What to Do if You Find a Baby Animal Part 1 Baby Rabbits and Baby Turtles

Written by Wildlife Director, Kathryn Dudeck

Spring brings buds, blooms, rains, and lots of calls to the Wildlife Department at CNC about baby animals. While we are licensed and trained only for raptors, reptiles, and amphibians, we respond to over 150 requests each month in spring regarding wildlife babies.  Here’s what you can do to help the little ones you may encounter:

Baby Rabbits:

Did you uncover a rabbit nest while cutting your grass? These nests are simply shallow depressions in the ground with dried grasses and rabbit fur lining. Mother rabbits don’t sleep with their young. Instead, they visit them once a day and once a night to nurse, and then cover them back up. If you have accidentally uncovered one, simply put grass clippings back over the nest, and place a tic-tac-toe pattern of yarn over the area. If the yarn is disturbed the next day, the mother has returned and all is well. If it is still in place, contact a licensed small mammal rehabilitator.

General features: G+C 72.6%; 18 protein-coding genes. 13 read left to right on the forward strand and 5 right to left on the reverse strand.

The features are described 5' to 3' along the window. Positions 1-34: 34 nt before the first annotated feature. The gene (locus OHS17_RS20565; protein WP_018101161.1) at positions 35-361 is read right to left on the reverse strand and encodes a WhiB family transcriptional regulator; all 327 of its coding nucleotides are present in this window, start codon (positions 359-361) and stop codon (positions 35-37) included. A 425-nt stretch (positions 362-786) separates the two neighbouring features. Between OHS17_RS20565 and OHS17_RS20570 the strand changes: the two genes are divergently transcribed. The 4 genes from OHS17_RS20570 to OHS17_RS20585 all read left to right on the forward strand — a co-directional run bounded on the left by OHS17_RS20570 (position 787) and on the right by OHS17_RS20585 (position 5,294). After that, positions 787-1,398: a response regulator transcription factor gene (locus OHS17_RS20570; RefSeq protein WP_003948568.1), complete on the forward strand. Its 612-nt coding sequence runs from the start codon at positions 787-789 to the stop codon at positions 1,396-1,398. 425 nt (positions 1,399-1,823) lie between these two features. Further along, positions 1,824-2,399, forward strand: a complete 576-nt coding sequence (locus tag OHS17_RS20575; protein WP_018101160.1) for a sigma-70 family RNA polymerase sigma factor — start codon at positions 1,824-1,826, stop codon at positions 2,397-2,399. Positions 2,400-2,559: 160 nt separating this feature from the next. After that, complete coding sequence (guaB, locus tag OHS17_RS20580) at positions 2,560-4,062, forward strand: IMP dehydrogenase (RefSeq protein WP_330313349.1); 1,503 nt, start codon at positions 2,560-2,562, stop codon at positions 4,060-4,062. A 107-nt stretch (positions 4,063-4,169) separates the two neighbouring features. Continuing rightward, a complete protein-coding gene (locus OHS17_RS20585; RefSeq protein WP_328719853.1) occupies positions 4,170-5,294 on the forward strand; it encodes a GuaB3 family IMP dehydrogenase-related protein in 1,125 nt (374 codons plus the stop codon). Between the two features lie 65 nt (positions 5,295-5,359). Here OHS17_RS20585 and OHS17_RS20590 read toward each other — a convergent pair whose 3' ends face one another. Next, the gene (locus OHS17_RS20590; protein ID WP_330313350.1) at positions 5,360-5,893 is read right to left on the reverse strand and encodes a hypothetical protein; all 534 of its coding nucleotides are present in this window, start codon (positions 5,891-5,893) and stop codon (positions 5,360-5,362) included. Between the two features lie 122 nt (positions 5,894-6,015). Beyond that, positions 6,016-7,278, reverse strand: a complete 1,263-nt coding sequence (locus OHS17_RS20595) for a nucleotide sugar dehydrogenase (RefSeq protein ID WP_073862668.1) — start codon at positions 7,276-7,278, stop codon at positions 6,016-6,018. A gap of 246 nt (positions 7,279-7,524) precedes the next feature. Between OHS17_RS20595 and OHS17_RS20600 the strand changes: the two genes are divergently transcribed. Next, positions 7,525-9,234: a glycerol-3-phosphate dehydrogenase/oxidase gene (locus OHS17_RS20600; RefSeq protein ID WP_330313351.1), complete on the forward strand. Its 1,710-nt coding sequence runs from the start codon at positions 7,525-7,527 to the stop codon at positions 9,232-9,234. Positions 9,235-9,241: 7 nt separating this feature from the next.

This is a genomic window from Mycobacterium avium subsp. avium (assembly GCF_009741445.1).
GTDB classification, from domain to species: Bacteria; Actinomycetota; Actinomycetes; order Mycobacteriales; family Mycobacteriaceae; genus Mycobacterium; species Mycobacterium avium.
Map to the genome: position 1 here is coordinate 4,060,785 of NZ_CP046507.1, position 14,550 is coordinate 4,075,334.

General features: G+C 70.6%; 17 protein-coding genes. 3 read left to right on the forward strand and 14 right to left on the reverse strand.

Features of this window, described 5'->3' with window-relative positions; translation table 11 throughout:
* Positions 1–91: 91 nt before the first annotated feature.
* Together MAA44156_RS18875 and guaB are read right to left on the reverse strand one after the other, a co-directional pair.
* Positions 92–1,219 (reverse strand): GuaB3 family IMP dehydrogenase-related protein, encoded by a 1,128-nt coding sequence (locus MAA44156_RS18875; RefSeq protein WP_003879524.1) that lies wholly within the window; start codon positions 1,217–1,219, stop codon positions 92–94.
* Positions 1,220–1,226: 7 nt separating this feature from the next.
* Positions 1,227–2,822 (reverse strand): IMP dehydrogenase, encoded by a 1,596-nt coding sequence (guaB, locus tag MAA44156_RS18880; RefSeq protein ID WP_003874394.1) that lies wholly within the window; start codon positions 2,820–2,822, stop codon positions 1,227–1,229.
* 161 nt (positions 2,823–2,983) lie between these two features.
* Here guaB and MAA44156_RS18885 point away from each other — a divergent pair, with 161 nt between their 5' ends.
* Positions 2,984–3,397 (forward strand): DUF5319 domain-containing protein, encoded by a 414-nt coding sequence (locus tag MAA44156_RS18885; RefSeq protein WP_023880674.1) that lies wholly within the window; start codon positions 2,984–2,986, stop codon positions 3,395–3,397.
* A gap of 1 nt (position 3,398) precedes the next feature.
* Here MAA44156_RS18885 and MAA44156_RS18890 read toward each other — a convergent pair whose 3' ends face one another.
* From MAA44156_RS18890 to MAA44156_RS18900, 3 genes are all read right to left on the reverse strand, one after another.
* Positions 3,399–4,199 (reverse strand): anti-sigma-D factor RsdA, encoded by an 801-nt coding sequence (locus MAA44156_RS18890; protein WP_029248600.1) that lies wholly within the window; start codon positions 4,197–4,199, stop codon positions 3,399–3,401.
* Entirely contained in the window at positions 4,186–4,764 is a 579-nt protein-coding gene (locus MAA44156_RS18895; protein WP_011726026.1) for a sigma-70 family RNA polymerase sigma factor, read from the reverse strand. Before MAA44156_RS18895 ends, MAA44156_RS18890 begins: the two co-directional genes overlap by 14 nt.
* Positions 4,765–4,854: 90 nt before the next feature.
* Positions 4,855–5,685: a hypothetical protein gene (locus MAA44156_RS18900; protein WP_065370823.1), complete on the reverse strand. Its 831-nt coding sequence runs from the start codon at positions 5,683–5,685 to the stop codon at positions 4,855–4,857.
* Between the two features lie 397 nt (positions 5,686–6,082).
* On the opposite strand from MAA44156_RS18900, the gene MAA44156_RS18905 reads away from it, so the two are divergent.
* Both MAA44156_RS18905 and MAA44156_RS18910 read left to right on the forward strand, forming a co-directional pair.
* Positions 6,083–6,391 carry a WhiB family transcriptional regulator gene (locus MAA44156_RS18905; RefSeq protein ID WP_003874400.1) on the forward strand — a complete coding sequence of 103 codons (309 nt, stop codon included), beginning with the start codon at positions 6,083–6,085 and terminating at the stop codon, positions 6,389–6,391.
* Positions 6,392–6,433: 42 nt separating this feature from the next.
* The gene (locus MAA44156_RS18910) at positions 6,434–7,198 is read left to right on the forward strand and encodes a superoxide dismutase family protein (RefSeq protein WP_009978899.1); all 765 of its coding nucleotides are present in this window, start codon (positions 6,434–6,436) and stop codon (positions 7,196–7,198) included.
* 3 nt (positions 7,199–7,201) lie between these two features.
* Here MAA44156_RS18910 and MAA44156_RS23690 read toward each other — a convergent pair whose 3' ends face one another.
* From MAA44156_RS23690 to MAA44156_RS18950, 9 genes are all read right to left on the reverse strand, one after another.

If your dog has uncovered the nest, there is a simple way to keep the babies safe. Mother rabbits only enter nests from one side and exit the other. Place a copy paper box upside down over the next, ensuring to cut out the short sides so that she has a clear path in and out. Place bricks or rocks on the box to keep the dog from disturbing it. Please note that mother rabbits do not have “bunny radar” and are unable to locate their nest if it is moved.
If you encounter a baby rabbit whose eyes are open and ears are fully standing up, it is old enough to be on its own.

Baby Turtles:

Turtles and other reptiles in this part of Georgia have no parental care. This means that from the moment they hatch from the egg (turtles and some snakes) or are born (some snakes), they are 100% self-sufficient. Keep in mind that aquatic turtles nest away from water, so you may encounter hatchling sliders, cooters, and snapping turtles on land. Their instinct is to travel downhill to water once they emerge from the nest. You can gently pick them up and carry them to the edge of the creek or pond if their journeys would require crossing busy roads.

Take a look at Part  2 – baby birds and squirrels – here!